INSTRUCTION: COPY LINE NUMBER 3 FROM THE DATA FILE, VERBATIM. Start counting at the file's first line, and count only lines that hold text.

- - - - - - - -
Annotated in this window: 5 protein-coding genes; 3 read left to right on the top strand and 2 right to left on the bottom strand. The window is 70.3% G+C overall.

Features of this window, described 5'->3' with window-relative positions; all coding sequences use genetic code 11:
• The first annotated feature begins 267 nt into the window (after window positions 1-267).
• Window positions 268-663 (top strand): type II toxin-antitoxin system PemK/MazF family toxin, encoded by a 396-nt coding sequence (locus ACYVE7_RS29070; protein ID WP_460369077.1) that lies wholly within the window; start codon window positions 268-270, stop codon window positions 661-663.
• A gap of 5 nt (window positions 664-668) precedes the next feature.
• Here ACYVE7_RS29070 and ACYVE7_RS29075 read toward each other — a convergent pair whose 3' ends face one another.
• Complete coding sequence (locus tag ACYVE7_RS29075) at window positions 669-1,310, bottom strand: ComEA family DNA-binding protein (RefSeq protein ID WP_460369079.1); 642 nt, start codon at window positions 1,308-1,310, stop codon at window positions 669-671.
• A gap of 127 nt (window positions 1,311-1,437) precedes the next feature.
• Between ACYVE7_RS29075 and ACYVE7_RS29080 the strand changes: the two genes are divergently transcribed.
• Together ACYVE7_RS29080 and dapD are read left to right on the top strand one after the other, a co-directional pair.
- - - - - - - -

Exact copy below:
• The first annotated feature begins 267 nt into the window (after window positions 1-267).